Lastly, we’ll finish this cluster off with a little gay and lesbian criticism, looking at American critic Eve Sedgwick and her notions of homosocial and homodiegetic storytelling.

This concludes our three-part lesson, Mother. You can go back to your New Age self-help books now, hopefully with a new perspective. To review, here are Lessons 1 and 2.
Your dutiful son,

Monday, June 15, 2015

Letter to Mom (or, Crash Course in Modern and Postmodern Literary Theory Using the Most Comprehensive Hyperlinked Glossary Ever Assembled)

This just in from Sally Suzuki:
I've converted your literary theory guide into PDF format in order to make it easier for your students to use/download. I hope you approve. -Sally Suzuki

Letter to Mom (or, Crash Course in Modern and Postmodern Literary Theory Using the Most Comprehensive Hyper...                                                            

Saturday, June 13, 2015

Akutagawa Ryūnosuke: “In a Bamboo Grove” Study Guide (1922; Shinchō)

Akutagawa Ryūnosuke: “In a Bamboo Grove” Study Guide (1922; Shinchō)

Akutagawa Ryūnosuke: “In a Bamboo Grove” Study Guide (1922; Shinchō)

*Original: Yabu no naka, 1922, Shinchō. (Click here to read in the original.)
*Translation: Rashomon and Seventeen Other Stories. Translated by Jay Rubin. New York: Penguin Classics, 2006. (Click here to purchase.)
*Click here to read my previous study guide for the story.

Akutagawa Ryūnosuke 芥川龍之介 (1892-1927): Novelist. Born in Tokyo. He published “Hana” (The Nose) in 1916 while studying at the Tokyo Imperial University and the start of his literary career was highly regarded by Natsume Sōseki. After graduation, he taught English as a part-time instructor at the Naval Engineering College and published “Imogayu” (Yam Gruel) (1916), “Hōkyōnin no shi” (Death of a Christian) (1918), and “Rashōmon” (1917). After resigning from the Naval Engineering College in 1919, he went full-time into literary activity as a staff writer for the Osaka Mainichi Shimbun. In 1927, he committed suicide at the age of 36. (National Diet Library). (Click here for Aozora Bunko texts.)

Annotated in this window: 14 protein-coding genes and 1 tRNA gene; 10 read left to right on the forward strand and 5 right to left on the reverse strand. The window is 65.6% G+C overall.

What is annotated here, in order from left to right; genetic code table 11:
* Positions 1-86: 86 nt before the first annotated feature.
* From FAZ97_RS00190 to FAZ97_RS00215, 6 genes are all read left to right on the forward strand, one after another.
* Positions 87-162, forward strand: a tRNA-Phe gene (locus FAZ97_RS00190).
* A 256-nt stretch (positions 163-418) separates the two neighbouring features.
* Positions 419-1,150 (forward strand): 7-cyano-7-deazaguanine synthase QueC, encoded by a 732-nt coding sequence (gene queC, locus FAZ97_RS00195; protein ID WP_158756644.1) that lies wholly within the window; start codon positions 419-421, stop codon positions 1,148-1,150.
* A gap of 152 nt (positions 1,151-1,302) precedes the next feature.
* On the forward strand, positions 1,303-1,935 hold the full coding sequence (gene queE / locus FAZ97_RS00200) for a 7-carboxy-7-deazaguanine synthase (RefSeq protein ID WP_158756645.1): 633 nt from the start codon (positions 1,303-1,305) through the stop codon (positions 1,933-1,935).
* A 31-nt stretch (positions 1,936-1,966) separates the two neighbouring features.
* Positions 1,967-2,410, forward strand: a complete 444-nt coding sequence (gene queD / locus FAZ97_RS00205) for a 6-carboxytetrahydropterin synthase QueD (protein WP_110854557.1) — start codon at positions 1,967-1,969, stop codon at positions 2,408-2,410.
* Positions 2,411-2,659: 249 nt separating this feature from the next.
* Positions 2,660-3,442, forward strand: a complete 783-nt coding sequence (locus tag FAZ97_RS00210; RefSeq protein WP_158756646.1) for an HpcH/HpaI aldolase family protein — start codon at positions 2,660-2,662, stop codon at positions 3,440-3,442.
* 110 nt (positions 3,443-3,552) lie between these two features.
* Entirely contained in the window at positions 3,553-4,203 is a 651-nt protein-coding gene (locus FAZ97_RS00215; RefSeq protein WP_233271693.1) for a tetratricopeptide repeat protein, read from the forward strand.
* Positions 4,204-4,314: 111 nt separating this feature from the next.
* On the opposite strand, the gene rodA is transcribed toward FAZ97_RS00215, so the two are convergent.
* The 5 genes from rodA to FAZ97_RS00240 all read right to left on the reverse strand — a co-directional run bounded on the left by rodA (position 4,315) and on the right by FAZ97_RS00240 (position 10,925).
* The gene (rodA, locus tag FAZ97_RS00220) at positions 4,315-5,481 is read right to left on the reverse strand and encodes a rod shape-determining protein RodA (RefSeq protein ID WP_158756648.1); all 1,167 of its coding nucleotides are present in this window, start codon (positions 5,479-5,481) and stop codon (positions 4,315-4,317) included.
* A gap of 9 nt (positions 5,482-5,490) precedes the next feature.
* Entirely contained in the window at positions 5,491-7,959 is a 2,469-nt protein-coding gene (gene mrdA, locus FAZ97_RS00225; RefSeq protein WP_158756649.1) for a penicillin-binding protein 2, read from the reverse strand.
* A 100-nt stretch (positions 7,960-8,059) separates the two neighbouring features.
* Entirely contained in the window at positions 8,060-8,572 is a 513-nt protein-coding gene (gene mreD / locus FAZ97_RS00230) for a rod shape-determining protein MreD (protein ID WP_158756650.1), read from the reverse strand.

Akutagawa published “Yabu no naka” (“In a Bamboo Grove”) in 1922. The story is based on one episode from Konjaku monogatarishū, a collection of setsuwa tales from the tenth century. In the original episode, “The Tale of the Bound Man Who Was Accompanying His Wife to Tanba,” an aristocrat and his wife are attacked by a bandit while travelling along a mountain path; the wife is raped; the man is forced to watch; the bandit flees; and they continue on their way. Aside from this basic plotline, everything else in “In a Grove” Akutagawa added himself.[1]  
In 1950, director Kurosawa Akira adapted Akutagawa’s story into the acclaimed film Rashomon. The film won an Academy Award for Best Foreign Language Film, and became an international sensation. Since its release much has been written on both Akutagawa’s story and the film. The great bulk of this criticism focuses on the purported “philosophical” message of the work, namely the idea that there is no ultimate reality or truth but only an irreducible multiplicity of subjective perspectives. A term was even coined—the “Rashomon effect”—to explain this phenomenon, which has since been referenced and parodied in numerous novels, films, plays, and even several American sitcoms and cartoons. As I argue here, this is a misreading of the story.
Akutagawa’s story borrows the form of the whodunit mystery. The story anticipates the modern law enforcement precept of the unreliability of eyewitnesses. In all, seven witnesses provide testimonies of what they purportedly saw. Very little matches up. Although the ghost of the dead husband Takehiro appears at the end of the story through a medium—a usual cue to the reader that the truth will at last be revealed—this final testimony adds only another layer of confusion. The reader wants to piece together the puzzle, but the pieces don’t fit. Without any omniscient narrator to tell us what actually happened, the story ends with the truth lost somewhere in the “yabu no naka.”

Study Questions

1. Is there an omniscient narrator in the story? If not, what effect does this have?

2. How does this story conform with/depart from the conventional whodunit mystery novel/detective fiction?

3. Why do you think Akutagawa set the story in the ancient past? Describe his use of history.

4. Discuss the significance of the work’s title, “in a grove” (yabu no naka)? Is the yabu a symbol for something? If so, what?

5. According to the last testimony—that of the deceased Takehiro via a medium—Takehiro was not killed at all; rather, he took his own life. What would have motivated him to do this?

Group Activity

Answer each of the following questions for each of the seven testimonies.

1. Make a chronological timeline of the events as described in this testimony.

2. Describe this individual’s relation to the involved parties.

3. Who is the murderer according to this testimony?

4. According to this testimony, what happened between Tajōmaru and Masago? Did a rape take place? Consensual sex? Explain.